A Queensland mother was shocked to find a two-metre long python curled up in her young son’s bed on a cold rainy day.
Stuart McKenzie, from Sunshine Coast Snake Catchers, was called to the Beerwah home on Monday after the reptile was discovered soaking up the heat of an electric blanket.
Even the seasoned snake catcher was stunned when he caught sight of the ‘massive’ carpet python in the child’s bedroom.
‘Holy dooley look at the size of it, just sitting on the bed,’ Mr McKenzie said.
‘It’s definitely not something you expect to see on your bed.’
A Queensland family were shocked when they discovered a two metre long carpet python taking up residence on their young son’s bed (pictured)
The parents sent a picture of the snake to their son who was excited and wanted to post it to his social media.
It’s thought the snake made its way inside to escape heavy rain before sensing the electric blanket and making a beeline for the young boy’s bed.
After uncurling the reptile Mr McKenzie said it was even bigger than the two metres he had estimated.
He was able to successfully capture the animal and move it outside before warning viewers there are some ‘big snakes on the move at the moment’.
Snake catcher Stuart McKenzie said the snake (pictured) was attracted to the bed because of an electric blanket which had been left on, warning snakes were currently on the move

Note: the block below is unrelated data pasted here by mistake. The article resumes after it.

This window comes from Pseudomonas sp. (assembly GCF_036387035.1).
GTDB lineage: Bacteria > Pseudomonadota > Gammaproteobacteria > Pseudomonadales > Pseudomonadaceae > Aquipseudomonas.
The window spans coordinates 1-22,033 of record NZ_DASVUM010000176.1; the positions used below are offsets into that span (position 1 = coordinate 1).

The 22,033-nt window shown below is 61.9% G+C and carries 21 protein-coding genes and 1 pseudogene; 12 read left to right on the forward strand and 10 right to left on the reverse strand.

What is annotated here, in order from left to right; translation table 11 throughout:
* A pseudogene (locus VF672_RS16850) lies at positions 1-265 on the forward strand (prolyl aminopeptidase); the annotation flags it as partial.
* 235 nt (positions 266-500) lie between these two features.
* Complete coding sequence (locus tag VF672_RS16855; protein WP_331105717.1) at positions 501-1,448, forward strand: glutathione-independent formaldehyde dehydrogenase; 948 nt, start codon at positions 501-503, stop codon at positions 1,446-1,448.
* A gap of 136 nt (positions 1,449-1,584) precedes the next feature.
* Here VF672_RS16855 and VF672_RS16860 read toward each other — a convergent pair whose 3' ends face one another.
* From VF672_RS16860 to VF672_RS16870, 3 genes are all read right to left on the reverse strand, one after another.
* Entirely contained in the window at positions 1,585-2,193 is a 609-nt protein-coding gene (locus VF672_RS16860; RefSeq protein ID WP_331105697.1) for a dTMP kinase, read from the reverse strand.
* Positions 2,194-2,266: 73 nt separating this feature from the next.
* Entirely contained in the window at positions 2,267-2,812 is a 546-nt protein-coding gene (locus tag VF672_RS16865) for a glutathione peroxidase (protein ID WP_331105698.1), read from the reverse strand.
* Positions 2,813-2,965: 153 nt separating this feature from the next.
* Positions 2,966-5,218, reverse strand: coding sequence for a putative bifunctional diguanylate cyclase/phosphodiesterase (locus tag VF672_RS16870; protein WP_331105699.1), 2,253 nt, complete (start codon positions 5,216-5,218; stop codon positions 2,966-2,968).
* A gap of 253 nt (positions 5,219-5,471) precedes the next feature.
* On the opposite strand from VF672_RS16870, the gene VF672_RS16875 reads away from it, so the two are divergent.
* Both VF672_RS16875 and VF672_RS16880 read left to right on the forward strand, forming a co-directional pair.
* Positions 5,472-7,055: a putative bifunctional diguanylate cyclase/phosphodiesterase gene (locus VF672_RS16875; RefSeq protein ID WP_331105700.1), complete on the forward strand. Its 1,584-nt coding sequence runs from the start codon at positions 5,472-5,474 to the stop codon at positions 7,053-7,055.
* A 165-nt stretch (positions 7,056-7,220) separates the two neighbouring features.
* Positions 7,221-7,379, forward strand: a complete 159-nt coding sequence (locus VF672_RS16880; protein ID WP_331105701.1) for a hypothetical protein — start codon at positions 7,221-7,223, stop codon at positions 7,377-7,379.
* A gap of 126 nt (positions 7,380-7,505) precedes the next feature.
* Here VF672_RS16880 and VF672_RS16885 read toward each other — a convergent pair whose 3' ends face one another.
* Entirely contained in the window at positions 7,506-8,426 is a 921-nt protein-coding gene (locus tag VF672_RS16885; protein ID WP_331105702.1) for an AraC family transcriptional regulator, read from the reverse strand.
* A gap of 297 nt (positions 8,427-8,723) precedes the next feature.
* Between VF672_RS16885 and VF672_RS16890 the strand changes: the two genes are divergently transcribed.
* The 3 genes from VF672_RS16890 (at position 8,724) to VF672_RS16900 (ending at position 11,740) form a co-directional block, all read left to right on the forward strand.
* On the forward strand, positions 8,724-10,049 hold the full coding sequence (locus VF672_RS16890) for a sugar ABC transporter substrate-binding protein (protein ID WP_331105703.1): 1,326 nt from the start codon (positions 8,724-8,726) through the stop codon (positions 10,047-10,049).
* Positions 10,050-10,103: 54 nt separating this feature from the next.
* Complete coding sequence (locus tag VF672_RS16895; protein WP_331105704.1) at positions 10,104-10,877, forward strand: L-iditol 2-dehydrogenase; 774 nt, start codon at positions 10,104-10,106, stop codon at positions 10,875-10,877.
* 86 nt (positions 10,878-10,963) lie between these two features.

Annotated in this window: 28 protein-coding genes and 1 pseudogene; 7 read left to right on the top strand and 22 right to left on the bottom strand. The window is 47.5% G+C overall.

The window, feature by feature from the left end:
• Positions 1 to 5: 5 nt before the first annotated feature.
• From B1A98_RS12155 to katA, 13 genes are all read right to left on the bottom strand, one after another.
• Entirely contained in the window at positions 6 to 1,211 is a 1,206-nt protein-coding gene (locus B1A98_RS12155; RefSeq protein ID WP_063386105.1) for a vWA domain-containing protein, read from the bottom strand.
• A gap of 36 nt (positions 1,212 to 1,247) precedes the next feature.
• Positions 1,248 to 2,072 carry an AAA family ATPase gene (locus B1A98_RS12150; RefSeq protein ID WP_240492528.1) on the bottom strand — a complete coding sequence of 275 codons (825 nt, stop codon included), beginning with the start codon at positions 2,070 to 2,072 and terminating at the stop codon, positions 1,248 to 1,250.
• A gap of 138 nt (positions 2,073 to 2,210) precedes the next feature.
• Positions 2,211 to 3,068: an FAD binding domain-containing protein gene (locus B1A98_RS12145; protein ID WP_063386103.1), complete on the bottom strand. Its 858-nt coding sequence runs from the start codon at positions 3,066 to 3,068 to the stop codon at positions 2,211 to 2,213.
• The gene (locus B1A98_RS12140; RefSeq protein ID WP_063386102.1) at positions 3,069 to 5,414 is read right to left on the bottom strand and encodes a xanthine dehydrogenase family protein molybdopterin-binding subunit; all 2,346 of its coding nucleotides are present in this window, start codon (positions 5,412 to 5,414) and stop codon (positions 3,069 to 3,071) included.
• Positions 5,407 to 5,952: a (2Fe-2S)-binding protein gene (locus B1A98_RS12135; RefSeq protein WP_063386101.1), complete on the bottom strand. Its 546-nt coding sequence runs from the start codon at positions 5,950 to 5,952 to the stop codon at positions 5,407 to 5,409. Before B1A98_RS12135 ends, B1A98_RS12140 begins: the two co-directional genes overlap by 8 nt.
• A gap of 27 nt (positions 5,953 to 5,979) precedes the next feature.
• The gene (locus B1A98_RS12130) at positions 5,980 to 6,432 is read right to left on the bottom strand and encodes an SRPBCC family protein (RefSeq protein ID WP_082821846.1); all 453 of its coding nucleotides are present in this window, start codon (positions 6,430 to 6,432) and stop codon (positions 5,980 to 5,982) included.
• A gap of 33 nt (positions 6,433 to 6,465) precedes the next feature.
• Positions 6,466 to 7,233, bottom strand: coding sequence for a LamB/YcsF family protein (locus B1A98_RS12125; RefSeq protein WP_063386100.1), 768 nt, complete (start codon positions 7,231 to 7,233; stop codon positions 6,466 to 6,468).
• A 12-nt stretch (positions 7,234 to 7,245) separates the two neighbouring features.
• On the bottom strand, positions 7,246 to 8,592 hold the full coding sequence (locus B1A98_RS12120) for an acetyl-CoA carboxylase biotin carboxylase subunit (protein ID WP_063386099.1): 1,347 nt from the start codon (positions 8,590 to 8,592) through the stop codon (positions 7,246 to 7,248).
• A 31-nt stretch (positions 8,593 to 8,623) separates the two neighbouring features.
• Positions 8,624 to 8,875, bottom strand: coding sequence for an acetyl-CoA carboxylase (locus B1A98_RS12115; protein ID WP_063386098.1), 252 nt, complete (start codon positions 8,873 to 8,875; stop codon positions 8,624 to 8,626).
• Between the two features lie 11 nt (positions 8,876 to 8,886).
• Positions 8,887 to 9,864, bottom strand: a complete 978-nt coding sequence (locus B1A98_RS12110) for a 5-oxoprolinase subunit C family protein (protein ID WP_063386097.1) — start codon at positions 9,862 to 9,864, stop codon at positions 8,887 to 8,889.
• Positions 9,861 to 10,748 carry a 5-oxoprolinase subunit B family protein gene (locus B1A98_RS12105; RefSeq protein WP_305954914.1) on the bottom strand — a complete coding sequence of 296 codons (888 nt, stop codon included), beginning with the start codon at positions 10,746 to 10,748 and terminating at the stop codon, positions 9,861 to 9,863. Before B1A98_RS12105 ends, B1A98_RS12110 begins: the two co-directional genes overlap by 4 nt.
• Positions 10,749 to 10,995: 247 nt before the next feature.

The start of spring has prompted calls for Australians to be on their guard as snakes move around and can become aggressive if looking for a mate or threatened.
The Australian Reptile Park’s head of venom, Billy Collett, said they don’t go out to hurt humans but if threatened they will attack, which can be fatal.
‘All households should keep grass areas around houses low and well maintained, also avoid piling up left over wood from winter or accumulating stick piles,’ he said.
‘Tin sheets or any household items like these that are piled up, can draw in heat providing a perfect man made habitat for snakes.’
He said if one is startled while it’s lying in wait for prey than it will most likely lash out with a bite to defend itself.
The Royal Flying Doctor Service said there are around 3,000 snake bites recorded in Australia each year with an average of two deaths.
After uncurling the snake (pictured) Mr McKenzie said it was probably larger than the two metres he had originally estimated